Natalie Oliveri is a second generation Italian. Her father was born in Calabria, and her mother in Adelaide to recently migrated Abruzzi-Italians. She has always been fascinated by her recent family history, knowing things could have been very different for her if her grandparents had not chosen Australia as their home.
Beginning her studies at the University of Adelaide in 2005, she studied Italian as her Bachelor of Arts major and a Bachelor of Media. In 2006-2007, she made a pilgrimage to visit her mother’s family in Agnone, Abruzzi-Molise. There she learnt about her maternal grandparents’ rich heritage.
When Natalie returned to Australia, she learnt more about her father’s family and the conditions under which they migrated to Australia. Her culture and family-life filtered into her writing and interests when she was the co-editor of the University of Adelaide’s student newspaper, On Dit, in 2008. Completing her studies at the end of that year, and unsure about her future career prospects, she chose to study an Honours in Media, bringing in her commitment and desire to learn more about her family’s heritage. This time, she chose to focus on her father’s migratory journey to Australia at four years old, and her grandparent’s separation during their transition to Australian life. The result is her radio documentary The Lost Ones: communication and culture across distance. The project, in five parts, explores the ways in which Italian migrants communicated 50 years ago and maintained their culture. She also looks at how subsequent generations of Italians continue to carry on culture and tradition and the communication methods available today. She received a ‘first class’ for the project, graduating in 2011, and hopes to embark on future freelance radio documentaries.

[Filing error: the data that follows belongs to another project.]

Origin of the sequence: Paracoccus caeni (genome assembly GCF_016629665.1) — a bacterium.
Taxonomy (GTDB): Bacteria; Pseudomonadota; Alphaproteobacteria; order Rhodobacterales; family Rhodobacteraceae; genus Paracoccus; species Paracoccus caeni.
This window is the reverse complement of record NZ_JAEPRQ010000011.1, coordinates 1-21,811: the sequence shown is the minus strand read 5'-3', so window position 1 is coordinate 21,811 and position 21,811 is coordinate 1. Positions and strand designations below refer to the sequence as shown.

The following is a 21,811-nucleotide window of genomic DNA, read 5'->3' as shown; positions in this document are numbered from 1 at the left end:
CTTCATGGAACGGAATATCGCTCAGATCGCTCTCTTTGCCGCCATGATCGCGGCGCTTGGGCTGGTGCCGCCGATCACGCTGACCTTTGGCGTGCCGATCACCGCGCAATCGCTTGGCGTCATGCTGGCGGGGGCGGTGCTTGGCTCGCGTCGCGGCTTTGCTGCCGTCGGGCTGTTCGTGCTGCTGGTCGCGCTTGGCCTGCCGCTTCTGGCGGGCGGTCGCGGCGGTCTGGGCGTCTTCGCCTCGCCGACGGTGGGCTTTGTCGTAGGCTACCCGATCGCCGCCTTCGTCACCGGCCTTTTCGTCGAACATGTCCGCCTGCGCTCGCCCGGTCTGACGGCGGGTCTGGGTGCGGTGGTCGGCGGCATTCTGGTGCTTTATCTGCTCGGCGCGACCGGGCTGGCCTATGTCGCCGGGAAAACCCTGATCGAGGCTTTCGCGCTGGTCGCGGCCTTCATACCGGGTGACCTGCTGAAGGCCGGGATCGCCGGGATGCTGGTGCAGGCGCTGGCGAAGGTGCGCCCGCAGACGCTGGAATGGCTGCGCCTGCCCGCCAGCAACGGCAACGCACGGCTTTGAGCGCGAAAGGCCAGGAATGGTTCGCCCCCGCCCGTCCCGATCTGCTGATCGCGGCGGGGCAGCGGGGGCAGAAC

In mid 2009, Natalie took on a Rural Reporter position, working for the Australian Broadcasting Corporation for local Riverland radio. She aspires, to return to Italy and further embrace the rich culture and language there.